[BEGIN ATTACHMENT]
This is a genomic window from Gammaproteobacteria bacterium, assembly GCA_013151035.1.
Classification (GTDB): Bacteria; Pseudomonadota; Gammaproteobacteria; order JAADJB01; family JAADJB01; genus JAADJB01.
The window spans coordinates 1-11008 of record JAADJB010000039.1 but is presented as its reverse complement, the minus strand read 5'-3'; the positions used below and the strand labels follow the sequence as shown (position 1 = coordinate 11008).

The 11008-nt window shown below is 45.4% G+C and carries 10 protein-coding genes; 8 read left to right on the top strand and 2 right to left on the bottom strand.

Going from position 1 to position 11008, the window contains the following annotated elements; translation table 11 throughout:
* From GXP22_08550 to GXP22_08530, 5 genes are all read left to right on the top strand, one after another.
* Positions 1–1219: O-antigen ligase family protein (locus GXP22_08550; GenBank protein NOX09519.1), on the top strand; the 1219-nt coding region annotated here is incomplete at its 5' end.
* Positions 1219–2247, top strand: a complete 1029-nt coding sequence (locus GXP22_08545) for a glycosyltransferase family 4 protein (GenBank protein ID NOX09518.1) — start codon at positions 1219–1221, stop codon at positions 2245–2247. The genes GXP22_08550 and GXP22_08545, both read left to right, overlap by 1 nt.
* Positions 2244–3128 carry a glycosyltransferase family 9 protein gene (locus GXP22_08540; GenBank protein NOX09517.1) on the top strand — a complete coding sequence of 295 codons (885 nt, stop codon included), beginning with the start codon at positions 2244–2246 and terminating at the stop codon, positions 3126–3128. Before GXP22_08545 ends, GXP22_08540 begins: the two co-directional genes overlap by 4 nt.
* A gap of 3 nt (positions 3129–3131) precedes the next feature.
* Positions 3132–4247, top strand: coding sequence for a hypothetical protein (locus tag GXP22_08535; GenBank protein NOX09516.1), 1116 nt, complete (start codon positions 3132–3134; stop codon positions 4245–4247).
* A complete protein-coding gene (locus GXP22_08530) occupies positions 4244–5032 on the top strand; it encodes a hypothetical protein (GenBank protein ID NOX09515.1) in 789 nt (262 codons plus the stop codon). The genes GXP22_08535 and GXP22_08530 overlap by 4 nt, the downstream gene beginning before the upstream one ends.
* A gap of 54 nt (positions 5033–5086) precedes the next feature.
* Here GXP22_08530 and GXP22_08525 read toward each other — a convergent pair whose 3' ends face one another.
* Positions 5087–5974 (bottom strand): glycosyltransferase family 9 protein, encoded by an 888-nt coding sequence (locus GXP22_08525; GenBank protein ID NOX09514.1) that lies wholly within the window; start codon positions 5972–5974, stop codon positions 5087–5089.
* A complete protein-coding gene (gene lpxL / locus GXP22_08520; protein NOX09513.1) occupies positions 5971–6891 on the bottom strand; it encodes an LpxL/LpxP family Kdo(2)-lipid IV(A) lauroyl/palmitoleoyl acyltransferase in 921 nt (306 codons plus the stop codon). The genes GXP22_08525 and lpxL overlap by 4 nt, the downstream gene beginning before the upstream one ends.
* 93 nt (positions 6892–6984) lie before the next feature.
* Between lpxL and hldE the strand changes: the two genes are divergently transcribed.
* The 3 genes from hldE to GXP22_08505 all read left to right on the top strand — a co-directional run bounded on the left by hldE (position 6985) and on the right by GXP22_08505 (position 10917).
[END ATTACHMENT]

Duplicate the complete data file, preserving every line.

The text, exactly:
This is a genomic window from Gammaproteobacteria bacterium, assembly GCA_013151035.1.
Classification (GTDB): Bacteria; Pseudomonadota; Gammaproteobacteria; order JAADJB01; family JAADJB01; genus JAADJB01.
The window spans coordinates 1-11008 of record JAADJB010000039.1 but is presented as its reverse complement, the minus strand read 5'-3'; the positions used below and the strand labels follow the sequence as shown (position 1 = coordinate 11008).

The 11008-nt window shown below is 45.4% G+C and carries 10 protein-coding genes; 8 read left to right on the top strand and 2 right to left on the bottom strand.

Going from position 1 to position 11008, the window contains the following annotated elements; translation table 11 throughout:
* From GXP22_08550 to GXP22_08530, 5 genes are all read left to right on the top strand, one after another.
* Positions 1–1219: O-antigen ligase family protein (locus GXP22_08550; GenBank protein NOX09519.1), on the top strand; the 1219-nt coding region annotated here is incomplete at its 5' end.
* Positions 1219–2247, top strand: a complete 1029-nt coding sequence (locus GXP22_08545) for a glycosyltransferase family 4 protein (GenBank protein ID NOX09518.1) — start codon at positions 1219–1221, stop codon at positions 2245–2247. The genes GXP22_08550 and GXP22_08545, both read left to right, overlap by 1 nt.
* Positions 2244–3128 carry a glycosyltransferase family 9 protein gene (locus GXP22_08540; GenBank protein NOX09517.1) on the top strand — a complete coding sequence of 295 codons (885 nt, stop codon included), beginning with the start codon at positions 2244–2246 and terminating at the stop codon, positions 3126–3128. Before GXP22_08545 ends, GXP22_08540 begins: the two co-directional genes overlap by 4 nt.
* A gap of 3 nt (positions 3129–3131) precedes the next feature.
* Positions 3132–4247, top strand: coding sequence for a hypothetical protein (locus tag GXP22_08535; GenBank protein NOX09516.1), 1116 nt, complete (start codon positions 3132–3134; stop codon positions 4245–4247).
* A complete protein-coding gene (locus GXP22_08530) occupies positions 4244–5032 on the top strand; it encodes a hypothetical protein (GenBank protein ID NOX09515.1) in 789 nt (262 codons plus the stop codon). The genes GXP22_08535 and GXP22_08530 overlap by 4 nt, the downstream gene beginning before the upstream one ends.
* A gap of 54 nt (positions 5033–5086) precedes the next feature.
* Here GXP22_08530 and GXP22_08525 read toward each other — a convergent pair whose 3' ends face one another.
* Positions 5087–5974 (bottom strand): glycosyltransferase family 9 protein, encoded by an 888-nt coding sequence (locus GXP22_08525; GenBank protein ID NOX09514.1) that lies wholly within the window; start codon positions 5972–5974, stop codon positions 5087–5089.
* A complete protein-coding gene (gene lpxL / locus GXP22_08520; protein NOX09513.1) occupies positions 5971–6891 on the bottom strand; it encodes an LpxL/LpxP family Kdo(2)-lipid IV(A) lauroyl/palmitoleoyl acyltransferase in 921 nt (306 codons plus the stop codon). The genes GXP22_08525 and lpxL overlap by 4 nt, the downstream gene beginning before the upstream one ends.
* 93 nt (positions 6892–6984) lie before the next feature.
* Between lpxL and hldE the strand changes: the two genes are divergently transcribed.
* The 3 genes from hldE to GXP22_08505 all read left to right on the top strand — a co-directional run bounded on the left by hldE (position 6985) and on the right by GXP22_08505 (position 10917).